What did we find? Well, when looking at the coefficients from the mixed effect models, the estimated FTR coefficient is stronger with smaller sub-samples of data (FTR coefficients for Wave 3 = 0.57; Waves 3-4 = 0.72; Waves 3-5 = 041; Waves 3-6 = 0.26). As the graphs below show, when more data is added over the years a fuller sample is achieved and the statistical effect weakens. In particular, the FTR coefficient is at its weakest when all the currently available data is used. By comparison, the coefficient for employment status is weaker with smaller sub-samples of data (employment coefficient for Wave 3 = 0.41; Waves 3-4 = 0.54; Waves 3-5 = 0.60; Waves 3-6 = 0.61). That is, employment status does not appear to exhibit a small number bias, and as the sample size increases we can be increasingly confident that employment status has an effect on savings behaviour.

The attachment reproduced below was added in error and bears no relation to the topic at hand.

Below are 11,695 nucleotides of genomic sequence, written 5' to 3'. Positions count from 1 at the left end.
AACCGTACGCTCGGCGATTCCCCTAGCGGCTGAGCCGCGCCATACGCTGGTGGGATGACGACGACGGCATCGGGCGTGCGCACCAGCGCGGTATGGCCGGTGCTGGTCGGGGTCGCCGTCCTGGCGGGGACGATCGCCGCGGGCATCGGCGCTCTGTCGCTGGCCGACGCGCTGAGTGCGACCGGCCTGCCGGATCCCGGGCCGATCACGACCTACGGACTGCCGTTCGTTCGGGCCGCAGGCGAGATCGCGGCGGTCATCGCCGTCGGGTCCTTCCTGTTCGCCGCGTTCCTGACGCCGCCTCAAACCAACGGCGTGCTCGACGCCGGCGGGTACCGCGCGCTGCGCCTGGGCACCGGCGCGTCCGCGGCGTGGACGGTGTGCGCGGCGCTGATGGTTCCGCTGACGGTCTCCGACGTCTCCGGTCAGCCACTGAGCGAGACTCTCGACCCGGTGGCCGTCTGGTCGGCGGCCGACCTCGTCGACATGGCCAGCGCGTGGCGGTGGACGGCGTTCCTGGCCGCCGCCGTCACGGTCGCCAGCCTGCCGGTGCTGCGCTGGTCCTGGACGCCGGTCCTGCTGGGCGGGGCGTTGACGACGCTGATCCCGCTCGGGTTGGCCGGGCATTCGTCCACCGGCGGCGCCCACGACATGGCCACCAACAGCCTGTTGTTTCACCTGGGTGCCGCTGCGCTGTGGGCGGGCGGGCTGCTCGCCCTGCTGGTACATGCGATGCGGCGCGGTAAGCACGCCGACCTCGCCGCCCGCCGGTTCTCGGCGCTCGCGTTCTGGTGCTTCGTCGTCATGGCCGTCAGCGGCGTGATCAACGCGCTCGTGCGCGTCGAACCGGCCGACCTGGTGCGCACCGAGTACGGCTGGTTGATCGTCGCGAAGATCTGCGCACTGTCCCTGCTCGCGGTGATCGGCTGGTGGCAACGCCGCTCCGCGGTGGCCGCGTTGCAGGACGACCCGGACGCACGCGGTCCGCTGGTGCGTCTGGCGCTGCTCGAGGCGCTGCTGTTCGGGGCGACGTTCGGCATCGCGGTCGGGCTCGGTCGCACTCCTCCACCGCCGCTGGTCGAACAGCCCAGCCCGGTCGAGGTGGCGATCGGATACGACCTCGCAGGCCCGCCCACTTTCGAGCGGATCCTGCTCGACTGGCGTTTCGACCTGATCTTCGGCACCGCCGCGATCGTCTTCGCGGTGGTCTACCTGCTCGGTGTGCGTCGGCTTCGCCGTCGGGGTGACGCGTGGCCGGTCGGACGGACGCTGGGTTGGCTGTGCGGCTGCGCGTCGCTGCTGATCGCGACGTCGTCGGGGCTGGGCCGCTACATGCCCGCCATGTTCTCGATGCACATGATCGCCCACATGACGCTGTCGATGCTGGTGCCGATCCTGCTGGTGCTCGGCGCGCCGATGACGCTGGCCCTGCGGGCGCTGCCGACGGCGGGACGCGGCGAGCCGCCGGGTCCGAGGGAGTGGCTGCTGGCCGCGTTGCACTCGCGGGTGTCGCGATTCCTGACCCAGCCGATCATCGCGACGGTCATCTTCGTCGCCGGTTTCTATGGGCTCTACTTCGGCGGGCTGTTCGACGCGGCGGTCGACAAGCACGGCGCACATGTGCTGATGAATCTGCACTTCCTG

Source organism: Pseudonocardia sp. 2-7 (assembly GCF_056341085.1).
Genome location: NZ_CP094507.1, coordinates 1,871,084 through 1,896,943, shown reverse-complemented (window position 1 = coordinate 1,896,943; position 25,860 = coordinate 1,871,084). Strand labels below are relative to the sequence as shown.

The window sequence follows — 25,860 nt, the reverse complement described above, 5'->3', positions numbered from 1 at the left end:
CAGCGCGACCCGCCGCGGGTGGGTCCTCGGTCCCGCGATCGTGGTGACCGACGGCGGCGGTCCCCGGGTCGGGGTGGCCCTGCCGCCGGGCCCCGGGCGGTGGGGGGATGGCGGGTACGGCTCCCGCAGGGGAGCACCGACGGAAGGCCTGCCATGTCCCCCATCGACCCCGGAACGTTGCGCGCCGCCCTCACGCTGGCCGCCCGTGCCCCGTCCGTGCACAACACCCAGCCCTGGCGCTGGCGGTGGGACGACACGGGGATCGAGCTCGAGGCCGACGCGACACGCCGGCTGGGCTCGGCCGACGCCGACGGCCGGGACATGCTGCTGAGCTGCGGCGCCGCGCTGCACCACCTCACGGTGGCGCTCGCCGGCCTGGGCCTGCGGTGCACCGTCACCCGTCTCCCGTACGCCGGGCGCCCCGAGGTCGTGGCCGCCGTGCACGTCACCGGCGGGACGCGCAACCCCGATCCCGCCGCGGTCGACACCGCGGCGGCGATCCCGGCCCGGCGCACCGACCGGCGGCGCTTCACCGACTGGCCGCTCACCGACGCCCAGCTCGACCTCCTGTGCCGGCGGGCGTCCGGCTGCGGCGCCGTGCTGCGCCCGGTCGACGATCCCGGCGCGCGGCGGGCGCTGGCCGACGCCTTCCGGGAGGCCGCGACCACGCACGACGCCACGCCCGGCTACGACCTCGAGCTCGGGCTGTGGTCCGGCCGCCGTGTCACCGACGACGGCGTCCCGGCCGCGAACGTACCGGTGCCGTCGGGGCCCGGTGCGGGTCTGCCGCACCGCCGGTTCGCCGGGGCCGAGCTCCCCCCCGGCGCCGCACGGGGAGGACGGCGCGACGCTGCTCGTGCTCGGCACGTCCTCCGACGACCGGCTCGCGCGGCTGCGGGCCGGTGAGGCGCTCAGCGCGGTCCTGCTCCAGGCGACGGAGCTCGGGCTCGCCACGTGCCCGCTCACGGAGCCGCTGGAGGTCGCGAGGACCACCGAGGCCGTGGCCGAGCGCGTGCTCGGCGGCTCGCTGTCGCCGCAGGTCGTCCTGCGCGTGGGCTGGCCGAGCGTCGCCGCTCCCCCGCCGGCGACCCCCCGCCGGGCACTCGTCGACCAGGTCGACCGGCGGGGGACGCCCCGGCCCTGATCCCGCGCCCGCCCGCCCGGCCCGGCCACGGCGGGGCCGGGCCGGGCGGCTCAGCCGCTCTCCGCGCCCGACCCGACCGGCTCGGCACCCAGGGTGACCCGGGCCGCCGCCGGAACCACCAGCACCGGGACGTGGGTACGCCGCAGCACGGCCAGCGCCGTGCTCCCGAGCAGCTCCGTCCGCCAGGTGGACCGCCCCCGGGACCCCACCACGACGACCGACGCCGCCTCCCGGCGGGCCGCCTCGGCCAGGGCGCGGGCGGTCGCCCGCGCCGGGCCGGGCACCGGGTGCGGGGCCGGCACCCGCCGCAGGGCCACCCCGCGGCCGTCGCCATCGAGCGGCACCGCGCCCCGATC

So it looks like the relationship between savings behaviour and FTR is an artefact of the small number bias. But it could be the case that FTR does have a real effect albeit a weaker one — we’ve just got a better resolution for variables like unemployment and these are dampening the effect of FTR. All we can conclude for now is that the latest set of results suggest a much weaker bias for FTR on savings behaviour. When coupled with the findings of the mixed effect model — that FTR is not a significant predictor of savings behaviour — it strongly suggests this is a spurious finding. It’ll be interesting to see how these results hold up when Wave 7 is released.



Plenaries for EvoLang announced

The plenary speakers for EvoLang XI have been announced.  As well as standard plenaries, there are two discussion plenaries, focussed on a theme with discussants taking different positions.

The deadline for paper submission is the 4th of Setpember 2015 (see the conference website).


Discussion Plenaries

Language localization in the brain

Gricean communication

Single Plenaries

  • Vincent Janik (dolphin communication, Biology, University of St. Andrews)
  • Joan Bybee (usage-based grammaticalization, Linguistics, University of New Mexico)
  • Ljiljana Progovac (Evolution of Syntax, Linguistics,Wayne State University)